In this paper, the data samples were collected with a minimum bias trigger generated by atleast one arm of the TOTEM T2 telescopes, which also triggered the readout of the CompactMuon Solenoid (CMS). Three event samples with different final state topologies are selectedoffline: a sample of inclusive inelastic pp events, a sample dominated by non single diffractivedissociation (NSD) events, and a sample enriched in single diffractive dissociation (SD) events.The measured data are compared to the predictions of MC event generators that model ppcollider data and high-energy cosmic ray hadronic interactions.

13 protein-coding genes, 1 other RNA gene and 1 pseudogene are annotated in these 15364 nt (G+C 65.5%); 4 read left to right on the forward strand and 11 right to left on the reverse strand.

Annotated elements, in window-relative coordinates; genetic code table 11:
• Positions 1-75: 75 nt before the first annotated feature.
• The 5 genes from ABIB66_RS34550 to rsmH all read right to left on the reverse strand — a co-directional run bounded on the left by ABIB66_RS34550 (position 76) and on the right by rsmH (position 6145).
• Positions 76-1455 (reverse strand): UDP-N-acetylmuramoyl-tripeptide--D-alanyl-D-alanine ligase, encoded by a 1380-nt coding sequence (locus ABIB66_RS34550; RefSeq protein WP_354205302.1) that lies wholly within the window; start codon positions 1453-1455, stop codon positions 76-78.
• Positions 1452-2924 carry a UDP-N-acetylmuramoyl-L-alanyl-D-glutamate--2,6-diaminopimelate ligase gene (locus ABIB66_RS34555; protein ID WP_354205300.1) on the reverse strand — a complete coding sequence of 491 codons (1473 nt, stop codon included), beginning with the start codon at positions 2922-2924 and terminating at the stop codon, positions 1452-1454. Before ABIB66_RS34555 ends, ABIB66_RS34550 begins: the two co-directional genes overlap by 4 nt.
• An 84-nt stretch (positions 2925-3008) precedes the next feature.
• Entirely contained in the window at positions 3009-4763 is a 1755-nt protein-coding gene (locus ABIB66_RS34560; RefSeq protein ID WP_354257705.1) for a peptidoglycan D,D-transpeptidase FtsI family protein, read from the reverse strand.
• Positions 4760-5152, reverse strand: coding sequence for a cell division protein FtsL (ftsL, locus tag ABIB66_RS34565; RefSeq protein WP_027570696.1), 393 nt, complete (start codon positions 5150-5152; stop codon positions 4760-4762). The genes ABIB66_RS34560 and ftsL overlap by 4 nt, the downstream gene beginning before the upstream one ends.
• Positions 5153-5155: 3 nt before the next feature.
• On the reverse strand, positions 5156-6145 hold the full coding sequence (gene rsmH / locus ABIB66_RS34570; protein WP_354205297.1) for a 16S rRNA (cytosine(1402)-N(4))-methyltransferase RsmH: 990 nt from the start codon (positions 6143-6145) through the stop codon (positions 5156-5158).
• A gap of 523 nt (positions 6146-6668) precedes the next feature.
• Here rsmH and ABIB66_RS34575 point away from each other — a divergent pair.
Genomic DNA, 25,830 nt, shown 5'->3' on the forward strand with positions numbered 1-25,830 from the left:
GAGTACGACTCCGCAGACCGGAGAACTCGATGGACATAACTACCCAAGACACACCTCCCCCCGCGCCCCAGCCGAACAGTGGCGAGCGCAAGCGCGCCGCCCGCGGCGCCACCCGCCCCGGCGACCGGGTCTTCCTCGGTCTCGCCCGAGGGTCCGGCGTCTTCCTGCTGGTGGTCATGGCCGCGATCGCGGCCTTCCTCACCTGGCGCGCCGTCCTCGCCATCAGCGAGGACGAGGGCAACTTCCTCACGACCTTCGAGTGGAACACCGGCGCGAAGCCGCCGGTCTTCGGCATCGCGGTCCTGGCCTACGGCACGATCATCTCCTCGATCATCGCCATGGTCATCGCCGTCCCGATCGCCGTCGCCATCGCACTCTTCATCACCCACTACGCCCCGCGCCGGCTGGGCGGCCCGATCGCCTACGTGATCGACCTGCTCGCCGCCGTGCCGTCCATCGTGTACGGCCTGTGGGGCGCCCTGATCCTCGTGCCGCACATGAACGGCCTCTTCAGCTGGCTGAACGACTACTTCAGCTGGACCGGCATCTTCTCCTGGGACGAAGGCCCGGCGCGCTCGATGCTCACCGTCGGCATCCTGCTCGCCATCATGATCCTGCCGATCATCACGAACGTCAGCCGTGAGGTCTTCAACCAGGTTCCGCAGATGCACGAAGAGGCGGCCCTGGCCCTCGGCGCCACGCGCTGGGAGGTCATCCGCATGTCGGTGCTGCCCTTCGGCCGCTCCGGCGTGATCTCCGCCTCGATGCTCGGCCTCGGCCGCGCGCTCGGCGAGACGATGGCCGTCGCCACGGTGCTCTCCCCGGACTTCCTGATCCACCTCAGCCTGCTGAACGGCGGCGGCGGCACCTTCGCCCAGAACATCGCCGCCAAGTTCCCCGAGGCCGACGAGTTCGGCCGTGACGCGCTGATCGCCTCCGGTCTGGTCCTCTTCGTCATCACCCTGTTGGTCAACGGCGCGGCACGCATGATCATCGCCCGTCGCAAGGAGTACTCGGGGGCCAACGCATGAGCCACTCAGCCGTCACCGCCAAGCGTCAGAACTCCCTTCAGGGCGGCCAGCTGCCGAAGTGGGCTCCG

2 Experimental setupThe CMS and TOTEM experiments use a right-handed coordinate system, with the origin atthe nominal interaction point (IP), the x-axis pointing to the centre of the LHC ring, the y-axis pointing upwards, and the z-axis pointing along the anticlockwise-beam direction. Theazimuthal angle, , is measured in the (x, y) plane, where = 0 is the +x and = /2 is the+y direction.